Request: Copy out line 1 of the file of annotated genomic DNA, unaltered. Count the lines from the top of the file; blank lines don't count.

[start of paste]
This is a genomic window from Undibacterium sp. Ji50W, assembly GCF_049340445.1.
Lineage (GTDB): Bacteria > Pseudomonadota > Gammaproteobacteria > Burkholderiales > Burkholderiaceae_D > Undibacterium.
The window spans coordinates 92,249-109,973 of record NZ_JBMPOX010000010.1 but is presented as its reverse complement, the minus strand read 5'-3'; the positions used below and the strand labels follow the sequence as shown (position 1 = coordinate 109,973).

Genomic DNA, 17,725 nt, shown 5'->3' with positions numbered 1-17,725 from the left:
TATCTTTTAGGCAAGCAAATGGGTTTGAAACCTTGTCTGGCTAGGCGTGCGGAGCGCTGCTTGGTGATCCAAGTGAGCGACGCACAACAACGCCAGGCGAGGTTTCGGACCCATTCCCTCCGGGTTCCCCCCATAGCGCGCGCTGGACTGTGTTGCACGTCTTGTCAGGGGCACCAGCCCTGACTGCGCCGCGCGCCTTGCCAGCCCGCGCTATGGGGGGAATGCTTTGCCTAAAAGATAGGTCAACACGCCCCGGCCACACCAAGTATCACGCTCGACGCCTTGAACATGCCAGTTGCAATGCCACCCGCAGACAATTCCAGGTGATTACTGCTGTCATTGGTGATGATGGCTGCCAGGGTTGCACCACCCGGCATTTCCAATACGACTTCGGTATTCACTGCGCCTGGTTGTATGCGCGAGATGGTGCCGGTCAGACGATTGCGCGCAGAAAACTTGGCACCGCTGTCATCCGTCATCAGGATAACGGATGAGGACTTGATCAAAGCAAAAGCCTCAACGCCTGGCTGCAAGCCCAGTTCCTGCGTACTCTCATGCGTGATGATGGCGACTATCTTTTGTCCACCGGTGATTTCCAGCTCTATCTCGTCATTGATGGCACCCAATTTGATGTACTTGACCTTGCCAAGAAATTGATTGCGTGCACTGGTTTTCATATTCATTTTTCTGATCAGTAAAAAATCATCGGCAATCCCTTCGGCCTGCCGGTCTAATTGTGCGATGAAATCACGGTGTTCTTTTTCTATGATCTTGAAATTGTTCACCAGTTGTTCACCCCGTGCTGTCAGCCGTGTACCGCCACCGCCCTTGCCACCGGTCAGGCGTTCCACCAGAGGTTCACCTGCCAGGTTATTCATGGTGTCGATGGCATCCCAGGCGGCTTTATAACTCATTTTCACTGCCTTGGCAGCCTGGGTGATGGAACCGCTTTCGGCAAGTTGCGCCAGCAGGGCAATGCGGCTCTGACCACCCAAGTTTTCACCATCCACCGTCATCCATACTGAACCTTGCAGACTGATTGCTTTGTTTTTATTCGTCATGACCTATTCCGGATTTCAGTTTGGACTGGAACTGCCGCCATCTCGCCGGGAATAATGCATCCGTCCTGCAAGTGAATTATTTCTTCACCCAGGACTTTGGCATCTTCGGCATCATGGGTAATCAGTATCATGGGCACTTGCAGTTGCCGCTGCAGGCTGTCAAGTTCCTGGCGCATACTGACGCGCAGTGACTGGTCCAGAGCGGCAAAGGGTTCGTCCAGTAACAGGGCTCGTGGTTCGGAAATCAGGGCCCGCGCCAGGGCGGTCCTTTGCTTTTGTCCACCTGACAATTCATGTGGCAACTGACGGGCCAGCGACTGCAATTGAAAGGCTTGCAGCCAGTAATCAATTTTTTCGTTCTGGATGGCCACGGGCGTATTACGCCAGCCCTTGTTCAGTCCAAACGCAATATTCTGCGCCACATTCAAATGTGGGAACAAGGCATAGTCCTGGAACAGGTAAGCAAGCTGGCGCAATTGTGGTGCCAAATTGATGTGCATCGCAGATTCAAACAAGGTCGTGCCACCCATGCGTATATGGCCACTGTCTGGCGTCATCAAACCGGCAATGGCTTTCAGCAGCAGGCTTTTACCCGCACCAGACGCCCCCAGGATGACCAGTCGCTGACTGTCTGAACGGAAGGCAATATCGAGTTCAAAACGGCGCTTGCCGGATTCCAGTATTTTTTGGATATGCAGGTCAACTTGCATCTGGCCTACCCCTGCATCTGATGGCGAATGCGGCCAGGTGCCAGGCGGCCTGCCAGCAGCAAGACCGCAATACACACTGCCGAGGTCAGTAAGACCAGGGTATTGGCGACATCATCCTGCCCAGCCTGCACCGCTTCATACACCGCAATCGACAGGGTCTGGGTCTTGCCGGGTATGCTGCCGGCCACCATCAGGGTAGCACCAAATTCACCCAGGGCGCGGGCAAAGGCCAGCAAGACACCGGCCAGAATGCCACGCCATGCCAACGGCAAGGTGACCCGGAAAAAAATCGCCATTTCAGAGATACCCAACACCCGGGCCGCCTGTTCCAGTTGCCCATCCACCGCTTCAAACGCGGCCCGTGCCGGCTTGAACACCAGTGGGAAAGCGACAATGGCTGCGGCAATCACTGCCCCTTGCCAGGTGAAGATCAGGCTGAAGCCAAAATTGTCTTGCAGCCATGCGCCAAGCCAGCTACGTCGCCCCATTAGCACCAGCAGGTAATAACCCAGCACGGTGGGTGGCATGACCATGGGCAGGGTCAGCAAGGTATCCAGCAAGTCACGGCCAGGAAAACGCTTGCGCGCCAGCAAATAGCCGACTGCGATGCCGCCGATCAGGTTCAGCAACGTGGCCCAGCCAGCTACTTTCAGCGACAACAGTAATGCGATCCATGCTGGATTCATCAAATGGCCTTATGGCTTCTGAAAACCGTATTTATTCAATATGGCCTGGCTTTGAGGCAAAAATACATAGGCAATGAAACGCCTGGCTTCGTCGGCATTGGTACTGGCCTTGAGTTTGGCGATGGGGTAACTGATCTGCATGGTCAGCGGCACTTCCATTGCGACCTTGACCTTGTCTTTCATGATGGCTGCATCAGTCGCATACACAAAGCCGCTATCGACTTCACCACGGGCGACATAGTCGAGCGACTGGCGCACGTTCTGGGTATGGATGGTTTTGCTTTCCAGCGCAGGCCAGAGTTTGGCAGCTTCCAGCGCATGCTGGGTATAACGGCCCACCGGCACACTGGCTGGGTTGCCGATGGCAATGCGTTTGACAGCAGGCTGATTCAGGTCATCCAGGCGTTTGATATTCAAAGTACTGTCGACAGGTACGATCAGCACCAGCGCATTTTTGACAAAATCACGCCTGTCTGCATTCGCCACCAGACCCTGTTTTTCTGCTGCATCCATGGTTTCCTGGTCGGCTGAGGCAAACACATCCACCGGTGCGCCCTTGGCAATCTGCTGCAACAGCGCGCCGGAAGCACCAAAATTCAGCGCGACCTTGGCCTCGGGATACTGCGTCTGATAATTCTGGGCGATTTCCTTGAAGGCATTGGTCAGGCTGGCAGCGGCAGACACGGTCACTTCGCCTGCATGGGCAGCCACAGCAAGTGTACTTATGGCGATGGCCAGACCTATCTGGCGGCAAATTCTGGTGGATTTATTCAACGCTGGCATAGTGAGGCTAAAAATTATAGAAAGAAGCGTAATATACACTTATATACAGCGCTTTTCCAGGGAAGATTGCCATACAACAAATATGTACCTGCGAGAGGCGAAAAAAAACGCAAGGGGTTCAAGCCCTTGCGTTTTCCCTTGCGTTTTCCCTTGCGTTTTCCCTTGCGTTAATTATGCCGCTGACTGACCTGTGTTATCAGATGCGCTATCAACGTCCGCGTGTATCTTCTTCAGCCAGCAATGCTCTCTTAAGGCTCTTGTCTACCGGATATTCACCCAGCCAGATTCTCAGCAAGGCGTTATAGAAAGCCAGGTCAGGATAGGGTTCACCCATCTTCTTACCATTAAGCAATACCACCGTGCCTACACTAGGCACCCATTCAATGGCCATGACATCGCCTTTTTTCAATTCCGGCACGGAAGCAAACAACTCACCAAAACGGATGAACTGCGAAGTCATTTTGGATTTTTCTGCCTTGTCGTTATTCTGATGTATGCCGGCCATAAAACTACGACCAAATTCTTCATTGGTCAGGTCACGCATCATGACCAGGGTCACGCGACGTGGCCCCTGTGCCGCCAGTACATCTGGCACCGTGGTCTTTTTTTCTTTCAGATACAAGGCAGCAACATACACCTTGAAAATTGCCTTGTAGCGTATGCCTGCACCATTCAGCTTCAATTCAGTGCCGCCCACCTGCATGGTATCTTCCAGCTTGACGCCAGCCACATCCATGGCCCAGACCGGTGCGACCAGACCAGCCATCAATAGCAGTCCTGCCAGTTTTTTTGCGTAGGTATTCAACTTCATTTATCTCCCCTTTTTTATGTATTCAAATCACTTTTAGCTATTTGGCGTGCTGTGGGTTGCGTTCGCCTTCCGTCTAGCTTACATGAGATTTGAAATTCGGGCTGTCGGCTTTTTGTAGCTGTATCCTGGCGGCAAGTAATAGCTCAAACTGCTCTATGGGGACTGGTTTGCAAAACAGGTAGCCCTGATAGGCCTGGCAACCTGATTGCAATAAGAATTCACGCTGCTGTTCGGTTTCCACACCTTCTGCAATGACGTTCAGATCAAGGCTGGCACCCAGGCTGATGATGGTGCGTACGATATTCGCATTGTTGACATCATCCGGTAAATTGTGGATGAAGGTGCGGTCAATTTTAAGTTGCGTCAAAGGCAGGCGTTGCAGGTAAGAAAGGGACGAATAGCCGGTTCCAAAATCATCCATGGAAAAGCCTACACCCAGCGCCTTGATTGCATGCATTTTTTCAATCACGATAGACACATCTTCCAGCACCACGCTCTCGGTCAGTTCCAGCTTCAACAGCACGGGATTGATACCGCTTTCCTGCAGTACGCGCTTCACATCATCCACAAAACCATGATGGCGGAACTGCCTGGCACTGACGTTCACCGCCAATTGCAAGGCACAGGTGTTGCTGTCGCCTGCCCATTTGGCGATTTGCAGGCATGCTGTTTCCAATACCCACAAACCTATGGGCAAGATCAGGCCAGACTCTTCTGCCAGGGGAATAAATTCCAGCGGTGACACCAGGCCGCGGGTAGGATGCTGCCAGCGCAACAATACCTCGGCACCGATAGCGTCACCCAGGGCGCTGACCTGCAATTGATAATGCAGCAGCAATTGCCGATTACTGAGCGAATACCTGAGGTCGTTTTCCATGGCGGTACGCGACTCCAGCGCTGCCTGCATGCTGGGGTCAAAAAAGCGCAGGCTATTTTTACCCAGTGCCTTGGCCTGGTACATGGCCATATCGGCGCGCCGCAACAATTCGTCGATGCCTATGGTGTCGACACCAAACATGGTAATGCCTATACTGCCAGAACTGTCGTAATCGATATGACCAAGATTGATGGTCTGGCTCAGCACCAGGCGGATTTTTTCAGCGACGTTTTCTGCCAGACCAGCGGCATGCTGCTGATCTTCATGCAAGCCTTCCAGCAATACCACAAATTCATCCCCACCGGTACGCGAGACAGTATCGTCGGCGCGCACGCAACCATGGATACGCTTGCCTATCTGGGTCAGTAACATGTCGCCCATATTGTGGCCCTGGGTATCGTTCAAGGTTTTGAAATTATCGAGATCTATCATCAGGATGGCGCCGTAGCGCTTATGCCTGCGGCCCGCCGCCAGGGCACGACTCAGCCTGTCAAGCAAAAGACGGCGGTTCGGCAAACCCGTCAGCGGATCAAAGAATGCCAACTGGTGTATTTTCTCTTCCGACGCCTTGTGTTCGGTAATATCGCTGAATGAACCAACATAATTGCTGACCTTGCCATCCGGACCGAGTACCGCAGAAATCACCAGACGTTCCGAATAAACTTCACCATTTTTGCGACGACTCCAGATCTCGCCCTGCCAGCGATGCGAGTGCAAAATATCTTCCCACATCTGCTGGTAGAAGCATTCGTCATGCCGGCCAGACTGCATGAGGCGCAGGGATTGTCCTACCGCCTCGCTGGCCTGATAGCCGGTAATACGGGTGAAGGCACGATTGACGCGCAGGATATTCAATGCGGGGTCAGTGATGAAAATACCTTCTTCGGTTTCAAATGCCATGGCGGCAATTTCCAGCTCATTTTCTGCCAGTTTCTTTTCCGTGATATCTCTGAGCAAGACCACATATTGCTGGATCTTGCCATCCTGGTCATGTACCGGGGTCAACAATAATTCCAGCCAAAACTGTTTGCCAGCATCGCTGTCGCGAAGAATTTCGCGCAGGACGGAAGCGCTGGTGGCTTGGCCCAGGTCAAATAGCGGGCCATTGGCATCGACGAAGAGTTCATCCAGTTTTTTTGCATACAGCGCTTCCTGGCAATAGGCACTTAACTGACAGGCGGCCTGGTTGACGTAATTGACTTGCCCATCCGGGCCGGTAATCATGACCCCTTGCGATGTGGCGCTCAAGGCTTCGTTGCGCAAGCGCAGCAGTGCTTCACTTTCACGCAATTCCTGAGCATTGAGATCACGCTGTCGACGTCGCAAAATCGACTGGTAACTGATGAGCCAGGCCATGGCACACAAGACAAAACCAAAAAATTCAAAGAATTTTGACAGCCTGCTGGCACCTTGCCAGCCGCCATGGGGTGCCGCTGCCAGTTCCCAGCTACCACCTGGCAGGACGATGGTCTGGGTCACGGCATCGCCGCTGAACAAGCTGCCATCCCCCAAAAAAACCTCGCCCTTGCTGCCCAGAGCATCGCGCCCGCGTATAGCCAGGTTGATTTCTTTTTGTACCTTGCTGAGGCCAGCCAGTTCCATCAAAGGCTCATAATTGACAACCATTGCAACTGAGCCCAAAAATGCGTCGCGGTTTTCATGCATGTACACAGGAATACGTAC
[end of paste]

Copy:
This is a genomic window from Undibacterium sp. Ji50W, assembly GCF_049340445.1.